# A Guide to Scala 3

Scala 3 comes with many amazing new features. This article attempts to explain the most notable ones, so it is by no means comprehensive. It is, however, a very good introduction to these concepts for beginner to intermediate-level Scala programmers.

At the time of this writing, Scala 3 isn’t actually officially released. However, all the features that would be in Scala 3 are available in Dotty, so we’ll be using it instead.

The examples in this article are on GitHub, and in order to run them, you can clone the repository and run `sbt console`

:

`git clone https://github.com/Tabzz98/guide-to-scala3-examples.git`

cd guide-to-scala3-examples/

sbt console

If you use Visual Studio Code, and you have it on the

`PATH`

(i.e. the`code`

command is available globally,) you can run`sbt launchIDE`

to get a better editing experience.

# Intersection Types

Consider the following definitions:

traitA {

vala:String}traitB {

valb:Int}

If we think of types in terms of sets, a type would be a collection of elements that satisfy certain properties. For an element to be a member of type `A`

, it has to have the property `a`

of type `String`

. The same goes for elements of type `B`

.

Since types are just sets, what would the intersection of `A`

and `B`

be? Well, it’s the set of elements that satisfy the properties of both `A`

and `B`

. We can denote such a type as `A & B`

(the intersection type of `A`

and `B`

,) and we can use it to specify data types such as the type of the argument `c`

in:

**def** f(c: A & B) **=** c.a **+** " & " **+** c.b

We can create an instance of `A & B`

by creating a subtype of both `A`

and `B`

:

**case** **class** C(a: **String**, b: **Int**)

**extends** A **with** B

Which can be passed to `f`

:

`scala> f(C("Some String", 42))`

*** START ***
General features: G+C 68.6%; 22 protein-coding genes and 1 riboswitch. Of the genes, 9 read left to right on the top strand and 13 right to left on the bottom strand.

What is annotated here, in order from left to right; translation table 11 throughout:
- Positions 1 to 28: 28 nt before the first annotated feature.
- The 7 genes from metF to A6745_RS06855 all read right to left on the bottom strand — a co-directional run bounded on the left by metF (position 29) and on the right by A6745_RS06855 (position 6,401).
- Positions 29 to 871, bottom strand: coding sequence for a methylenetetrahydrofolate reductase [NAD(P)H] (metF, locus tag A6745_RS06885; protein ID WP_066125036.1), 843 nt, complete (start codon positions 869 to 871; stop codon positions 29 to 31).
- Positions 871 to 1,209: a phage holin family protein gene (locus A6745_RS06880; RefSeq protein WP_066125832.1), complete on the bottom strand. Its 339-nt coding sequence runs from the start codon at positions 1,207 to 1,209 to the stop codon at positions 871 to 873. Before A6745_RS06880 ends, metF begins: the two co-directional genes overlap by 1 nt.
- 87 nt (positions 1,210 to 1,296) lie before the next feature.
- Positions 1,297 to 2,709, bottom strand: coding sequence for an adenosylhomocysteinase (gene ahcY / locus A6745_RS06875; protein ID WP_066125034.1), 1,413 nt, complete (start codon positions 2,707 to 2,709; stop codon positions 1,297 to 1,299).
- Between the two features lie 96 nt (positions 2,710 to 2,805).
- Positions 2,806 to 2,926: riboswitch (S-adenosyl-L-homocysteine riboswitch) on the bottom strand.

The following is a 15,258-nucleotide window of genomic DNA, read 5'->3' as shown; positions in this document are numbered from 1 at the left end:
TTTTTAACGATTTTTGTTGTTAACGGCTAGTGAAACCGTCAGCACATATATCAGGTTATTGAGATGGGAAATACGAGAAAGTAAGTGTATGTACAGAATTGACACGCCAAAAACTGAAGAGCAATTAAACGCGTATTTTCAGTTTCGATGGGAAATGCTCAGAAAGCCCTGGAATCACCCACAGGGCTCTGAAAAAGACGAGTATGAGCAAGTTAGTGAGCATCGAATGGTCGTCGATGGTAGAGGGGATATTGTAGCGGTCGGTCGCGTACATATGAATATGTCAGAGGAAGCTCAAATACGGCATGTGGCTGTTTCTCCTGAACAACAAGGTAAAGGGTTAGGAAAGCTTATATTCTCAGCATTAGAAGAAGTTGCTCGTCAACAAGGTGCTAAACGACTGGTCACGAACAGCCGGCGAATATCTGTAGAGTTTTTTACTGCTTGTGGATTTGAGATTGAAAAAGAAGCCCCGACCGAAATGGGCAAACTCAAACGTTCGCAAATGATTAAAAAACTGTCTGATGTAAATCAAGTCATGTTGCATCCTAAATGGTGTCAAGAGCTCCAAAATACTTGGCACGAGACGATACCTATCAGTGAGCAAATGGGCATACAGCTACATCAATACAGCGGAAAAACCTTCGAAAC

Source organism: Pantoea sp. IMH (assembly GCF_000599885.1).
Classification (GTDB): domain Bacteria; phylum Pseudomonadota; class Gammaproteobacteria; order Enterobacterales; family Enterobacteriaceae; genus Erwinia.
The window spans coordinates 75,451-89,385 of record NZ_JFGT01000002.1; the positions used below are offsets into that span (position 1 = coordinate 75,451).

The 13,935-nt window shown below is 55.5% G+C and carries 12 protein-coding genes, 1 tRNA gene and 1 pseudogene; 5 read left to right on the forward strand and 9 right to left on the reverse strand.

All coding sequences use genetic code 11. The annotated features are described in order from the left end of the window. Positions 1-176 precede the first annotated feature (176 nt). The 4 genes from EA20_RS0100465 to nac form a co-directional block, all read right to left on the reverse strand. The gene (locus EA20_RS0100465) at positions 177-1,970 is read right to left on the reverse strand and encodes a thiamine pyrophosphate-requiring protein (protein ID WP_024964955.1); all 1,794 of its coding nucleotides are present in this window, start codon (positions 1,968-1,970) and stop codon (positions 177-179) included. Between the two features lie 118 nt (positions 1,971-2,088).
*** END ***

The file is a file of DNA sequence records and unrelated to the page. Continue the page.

val res0: String = Some String & 42

Intersection types are actually the equivalent of compound types, so both `A & B`

and `A `

are the same type. However, the **with** B

syntax will be deprecated in future versions of Scala.**with**

# Union Types

In Scala, we can express that a value can be *either* of type `A`

*or* of type `B`

as `Either[A, B]`

. Consider this example:

vala=newA {vala="Some String" }valb=newB {valb=42 }typeE=Either[A, B]vall:E=Left(a)valr:E=Right(b)

The `Either`

type has two variants: `Left`

, and `Right`

. In the case of `E`

, `Left`

represents the variant that carries a value of type `A`

, while `Right`

carries a value of type `B`

(notice the order of the type arguments passed to `Either`

.)

Let’s say that we want to define a function `g`

of `E`

. In order to deal safely with values of `E`

, we would need to do some pattern matching:

**def** g(e: E)**:** **String** **=** e **match** {

**case** Left(a) **=>** **s**"String value a: ${a.a}"

**case** Right(b) **=>** **s**"Int value b: ${b.b}"

}

This is great! We can safely express values that belong to one of two types. But there are a few problems with `Either`

:

- It’s not commutative (
`Either[A, B]`

is not`Either[B, A]`

) - It sucks for working with values that can be of three or more types (I mean,
`Either[A, Either[B, Either[Float, Boolean]]]`

? This is a nightmare!)

While still thinking of types as sets, let’s think of `Either[A, B]`

as the *union *of the sets `A`

and `B`

(the set containing all elements of both `A`

and `B`

.) This union can be expressed as `A | B`

:

**type** U **=** A **|** B

Union types solve the two problems listed above, and they’re actually more pleasant to look at and deal with. Consider the definition of `h`

:

**def** h(v: A **|** **Double** **|** B **|** **Boolean**)**:** **String** **=** v **match** {

**case** a: A **=>** **s**"String value a: ${a.a}"

**case** d: **Double** **=>** **s**"Double value d: $d"

**case** b: B **=>** **s**"Int value b: ${b.b}"

**case** bool: **Boolean** **=>** **s**"Boolean value bool: $bool"

}

Which can be applied with simple arguments (no need to wrap in `Left`

or `Right`

.) For example:

scala> h(true)

val res0: String = Boolean value bool: truescala> h(a)

val res1: String = String value a: Some Stringscala> h(42.22)

val res2: String = Double value d: 42.22

# Enums

Enums are definitions of types’ values by name. They’re useful when a value of a particular type can be one of a well-defined finite set of elements. For example, the definition of `WeekDay`

:

**enum** WeekDay {

**case** Sunday, Monday, Tuesday, Wednesday,

Thursday, Friday, Saturday

}

Enum values can be parameterized in order to implement *algebraic data types *(*products*, to be specific.) In Scala 2.x, we encode ADTs as case classes (or tuples,) and sealed traits. Let’s consider a definition of logical expressions: